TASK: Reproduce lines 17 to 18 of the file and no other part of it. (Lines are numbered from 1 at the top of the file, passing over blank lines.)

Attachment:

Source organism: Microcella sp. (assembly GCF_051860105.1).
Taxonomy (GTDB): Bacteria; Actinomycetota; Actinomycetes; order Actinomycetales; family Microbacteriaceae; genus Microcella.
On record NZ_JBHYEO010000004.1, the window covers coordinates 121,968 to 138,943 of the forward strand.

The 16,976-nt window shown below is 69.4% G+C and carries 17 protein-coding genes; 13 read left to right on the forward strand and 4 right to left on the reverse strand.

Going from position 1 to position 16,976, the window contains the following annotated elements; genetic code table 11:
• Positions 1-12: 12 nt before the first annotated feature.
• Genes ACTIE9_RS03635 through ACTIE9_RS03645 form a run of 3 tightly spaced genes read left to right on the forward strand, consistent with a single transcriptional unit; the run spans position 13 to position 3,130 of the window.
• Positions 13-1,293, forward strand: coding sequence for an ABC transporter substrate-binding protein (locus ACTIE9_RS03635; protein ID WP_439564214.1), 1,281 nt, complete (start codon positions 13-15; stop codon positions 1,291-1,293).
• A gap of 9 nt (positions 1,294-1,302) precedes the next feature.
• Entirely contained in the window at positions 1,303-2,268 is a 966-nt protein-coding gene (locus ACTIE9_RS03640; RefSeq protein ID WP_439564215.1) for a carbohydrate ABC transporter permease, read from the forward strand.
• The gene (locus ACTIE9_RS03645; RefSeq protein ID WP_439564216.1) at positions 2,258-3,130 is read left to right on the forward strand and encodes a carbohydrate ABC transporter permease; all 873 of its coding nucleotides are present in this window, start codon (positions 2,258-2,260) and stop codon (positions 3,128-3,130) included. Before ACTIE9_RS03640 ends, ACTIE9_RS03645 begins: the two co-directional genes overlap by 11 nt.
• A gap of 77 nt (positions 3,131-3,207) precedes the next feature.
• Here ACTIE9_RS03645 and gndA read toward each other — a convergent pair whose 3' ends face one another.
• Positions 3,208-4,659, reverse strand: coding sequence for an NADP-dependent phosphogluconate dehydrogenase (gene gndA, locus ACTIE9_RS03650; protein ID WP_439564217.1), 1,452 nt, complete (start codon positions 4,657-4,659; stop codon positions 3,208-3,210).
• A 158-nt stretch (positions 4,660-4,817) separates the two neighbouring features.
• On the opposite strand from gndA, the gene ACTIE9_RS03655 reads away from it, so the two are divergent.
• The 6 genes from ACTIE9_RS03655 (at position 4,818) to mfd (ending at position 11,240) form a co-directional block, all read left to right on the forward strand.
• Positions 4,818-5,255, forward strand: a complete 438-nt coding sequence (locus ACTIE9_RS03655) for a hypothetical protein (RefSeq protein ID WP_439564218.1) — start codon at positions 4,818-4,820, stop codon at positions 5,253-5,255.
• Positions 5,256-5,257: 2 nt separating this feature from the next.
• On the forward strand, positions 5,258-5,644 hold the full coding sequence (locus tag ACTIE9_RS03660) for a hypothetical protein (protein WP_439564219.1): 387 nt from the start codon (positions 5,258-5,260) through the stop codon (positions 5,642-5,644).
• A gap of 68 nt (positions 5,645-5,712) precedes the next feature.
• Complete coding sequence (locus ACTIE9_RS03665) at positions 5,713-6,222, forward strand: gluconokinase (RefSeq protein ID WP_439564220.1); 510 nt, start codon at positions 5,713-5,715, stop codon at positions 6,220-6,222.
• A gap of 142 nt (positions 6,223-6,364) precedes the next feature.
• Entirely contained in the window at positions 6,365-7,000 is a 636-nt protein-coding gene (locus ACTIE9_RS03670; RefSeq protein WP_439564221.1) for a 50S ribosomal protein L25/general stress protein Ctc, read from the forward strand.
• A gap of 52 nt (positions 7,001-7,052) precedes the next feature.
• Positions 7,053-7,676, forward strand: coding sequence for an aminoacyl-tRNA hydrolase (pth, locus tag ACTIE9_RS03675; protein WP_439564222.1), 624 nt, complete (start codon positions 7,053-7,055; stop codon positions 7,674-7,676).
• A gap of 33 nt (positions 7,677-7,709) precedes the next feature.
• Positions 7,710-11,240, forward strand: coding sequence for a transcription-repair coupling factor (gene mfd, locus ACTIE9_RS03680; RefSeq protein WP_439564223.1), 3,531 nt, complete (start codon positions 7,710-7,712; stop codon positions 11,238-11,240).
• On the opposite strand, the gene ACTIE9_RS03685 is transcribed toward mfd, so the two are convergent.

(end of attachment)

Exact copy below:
• The 6 genes from ACTIE9_RS03655 (at position 4,818) to mfd (ending at position 11,240) form a co-directional block, all read left to right on the forward strand.
• Positions 4,818-5,255, forward strand: a complete 438-nt coding sequence (locus ACTIE9_RS03655) for a hypothetical protein (RefSeq protein ID WP_439564218.1) — start codon at positions 4,818-4,820, stop codon at positions 5,253-5,255.